I was taken aback when I saw the bronze statue of the Hindu deity Krishna and other sculptures and images of Hindu mythology in this vignette, because Islam is radically monotheistic. These statues and sculptures on display "reflect the historical realities of Abu'l Fazl and his peers," according to Landau, because these objects "were among the everyday visual and mental associations of Mughal society." Akbar is known in history for the pluralism he espoused during his rule, and "Pearls" features several paintings of Akbar holding court with priests and theologians representing India's many religions. Toward the latter part of his rule, Akbar promoted his own religion called "Din-i Ilahi," a combination of Islam, Hinduism, and other philosophies; the architect of this new religion was Abu'l Fazl. There is no historical record of Akbar publicly renouncing Islam in favor of Din-i Ilahi, and "Pearls" curator Amy Landau said she decided against mentioning Din-i Ilahi because it had only 19 adherents and little is known about it.

Clearly "Pearls" is promoting Akbar as an example of a progressive, tolerant Muslim ruler, the hero of a historical counternarrative to the extremism and violence of Muslim groups like ISIS. Examples of religious tolerance and coexistence arising from within Islam abound throughout Muslim history, but Akbar, instead, sought a radical unification of beliefs outside the Islamic tradition. By not mentioning Din-i Ilahi, visitors to "Pearls" will miss the fact that Akbar's syncretism also represents an extreme.

Persia in the 17th century wasn't nearly as multi-religious as Akbar's India, but the ruling Safavid empire was looking westward—to Christian Europe—for alliances and inspiration.

The space occupied by the exhibit's second vignette focuses on painter Muhammad Zaman's life and work at the Safavid court in present-day Iran. While the small exhibit area is encircled by a backlit scrim of the domed "Eight Paradises" palace built by Zaman's imperial patron Shah Sulayman, rugs with images illustrating the intertwined Muslim and Christian stories woven through the silk, and small-scale paintings of men and women courting in lush gardens, this space is dominated by a projection of Zaman's painting featuring Mary, Joseph, and the child Jesus—figures revered by Muslims. I had never seen a painting of the holy family done by a Muslim painter—Islam prohibits depicting humans and animals—so once again "Pearls" was expanding forcefully my definition of Islamic art. Zaman's "farangi-sazi" painting style—literally "made in the Frankish [i.e. European] style"—brought the three-dimensionality, perspective, modeling, shading, and illumination of Europe's Renaissance oil paintings to the Persian patrons and elite. The Safavids were enamored with Europe, and so they commissioned painters like Muhammad Zaman to paint their portraits in the farangi-sazi style, complete with breeches, pale skin, and a cup of wine in hand.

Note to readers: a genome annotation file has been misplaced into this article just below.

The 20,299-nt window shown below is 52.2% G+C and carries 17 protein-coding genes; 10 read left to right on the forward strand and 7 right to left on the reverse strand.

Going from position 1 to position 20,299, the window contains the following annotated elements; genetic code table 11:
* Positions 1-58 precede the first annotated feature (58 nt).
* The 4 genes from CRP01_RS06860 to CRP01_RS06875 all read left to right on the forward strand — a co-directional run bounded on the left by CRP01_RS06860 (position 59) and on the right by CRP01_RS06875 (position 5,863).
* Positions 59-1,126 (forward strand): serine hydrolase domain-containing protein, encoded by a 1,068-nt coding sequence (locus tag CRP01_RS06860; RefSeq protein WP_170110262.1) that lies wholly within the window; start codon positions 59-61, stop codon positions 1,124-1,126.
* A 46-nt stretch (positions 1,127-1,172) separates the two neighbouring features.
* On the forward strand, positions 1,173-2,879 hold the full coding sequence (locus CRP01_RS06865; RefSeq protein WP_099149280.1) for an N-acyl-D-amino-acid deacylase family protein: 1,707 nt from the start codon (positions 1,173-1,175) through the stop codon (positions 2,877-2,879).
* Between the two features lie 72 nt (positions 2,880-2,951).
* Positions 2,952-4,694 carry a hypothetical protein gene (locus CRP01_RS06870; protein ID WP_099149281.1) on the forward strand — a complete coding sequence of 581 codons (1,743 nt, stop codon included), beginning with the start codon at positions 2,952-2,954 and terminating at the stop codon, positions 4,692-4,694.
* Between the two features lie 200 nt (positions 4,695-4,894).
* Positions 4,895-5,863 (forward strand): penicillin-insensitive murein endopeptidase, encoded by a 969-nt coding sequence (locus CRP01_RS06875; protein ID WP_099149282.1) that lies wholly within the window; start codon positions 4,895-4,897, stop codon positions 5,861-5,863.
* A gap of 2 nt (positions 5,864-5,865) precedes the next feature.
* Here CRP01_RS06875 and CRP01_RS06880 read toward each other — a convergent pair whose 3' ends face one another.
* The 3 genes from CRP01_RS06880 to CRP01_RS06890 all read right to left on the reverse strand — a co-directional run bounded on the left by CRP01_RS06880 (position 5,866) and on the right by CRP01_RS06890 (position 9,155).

The final, third pearl in the narrative string connecting artists and their royal patrons might fittingly be called (to borrow Landau's phrase) "Ottoman bling." Sultan Mahmud I ruled the Ottoman empire from 1730 to 1754 when European industry and military technology had eclipsed the vast Muslim caliphate which once threatened it. The sultan preferred the arts over military conquest, however. He "had a fetish for sparkly objects that were really well designed," Landau explained, as we marveled at the star attraction of "Pearls": Mahmud's dazzling, excessively flamboyant long gun, whose every inch is covered in gold, gilded silver, nephrite, diamonds, emeralds, and rubies. Mahmud loved gadgets, so the stock of this working rifle opened to reveal bejeweled writing instruments and a brilliant, gem-encrusted dagger, symbolic of both marksmanship and penmanship.

The gun makes all the other "bling" in this vignette—fancy flintlock pistols, miniature musical European-made cabinet clocks, pen boxes decorated with floral and fruit motifs in a style known as "Ottoman Baroque"—seem a bit subdued by comparison. The inclusion of European luxury goods in this section of "Pearls," some custom made for royal Ottoman buyers, shows how the 500-year-old Islamic Empire recognized that, by the 18th century, it was in the long shadow of Europe and its Renaissance.

I found my walk through "Pearls on a String" akin to peering into the open spaces in that Mughal jali screen, looking into private chambers connected to royal quarters, seeing writers poring over their manuscripts, reviewing and rewriting, artists and calligraphers closing their eyes, seeking a visual interpretation of the events of their day, and jewelers fitting rubies into the hilts of daggers. Our views into history are fragmented and filtered, like the sunlight that breaks onto the floor—skewed and transformed, but still a ray of light nonetheless.

There will be a free Islamic Arts Family Festival at the Walters on Jan. 9. For more info, visit thewalters.org